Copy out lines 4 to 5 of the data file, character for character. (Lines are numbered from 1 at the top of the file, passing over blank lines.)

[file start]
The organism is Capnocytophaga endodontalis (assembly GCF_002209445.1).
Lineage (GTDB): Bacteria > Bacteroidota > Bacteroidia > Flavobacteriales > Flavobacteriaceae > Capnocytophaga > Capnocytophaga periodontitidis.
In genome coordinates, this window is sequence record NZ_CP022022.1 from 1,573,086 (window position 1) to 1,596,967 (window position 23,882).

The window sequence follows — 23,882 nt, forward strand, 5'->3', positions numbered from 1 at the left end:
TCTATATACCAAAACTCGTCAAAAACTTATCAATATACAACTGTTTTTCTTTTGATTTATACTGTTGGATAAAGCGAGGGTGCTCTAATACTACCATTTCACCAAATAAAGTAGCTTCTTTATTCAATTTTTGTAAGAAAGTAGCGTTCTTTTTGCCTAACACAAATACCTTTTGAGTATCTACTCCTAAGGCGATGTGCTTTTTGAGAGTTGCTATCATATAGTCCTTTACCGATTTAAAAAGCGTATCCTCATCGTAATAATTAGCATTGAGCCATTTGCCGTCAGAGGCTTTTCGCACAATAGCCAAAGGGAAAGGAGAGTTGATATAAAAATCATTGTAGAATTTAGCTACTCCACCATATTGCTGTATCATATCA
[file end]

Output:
The window sequence follows — 23,882 nt, forward strand, 5'->3', positions numbered from 1 at the left end:
TCTATATACCAAAACTCGTCAAAAACTTATCAATATACAACTGTTTTTCTTTTGATTTATACTGTTGGATAAAGCGAGGGTGCTCTAATACTACCATTTCACCAAATAAAGTAGCTTCTTTATTCAATTTTTGTAAGAAAGTAGCGTTCTTTTTGCCTAACACAAATACCTTTTGAGTATCTACTCCTAAGGCGATGTGCTTTTTGAGAGTTGCTATCATATAGTCCTTTACCGATTTAAAAAGCGTATCCTCATCGTAATAATTAGCATTGAGCCATTTGCCGTCAGAGGCTTTTCGCACAATAGCCAAAGGGAAAGGAGAGTTGATATAAAAATCATTGTAGAATTTAGCTACTCCACCATATTGCTGTATCATATCA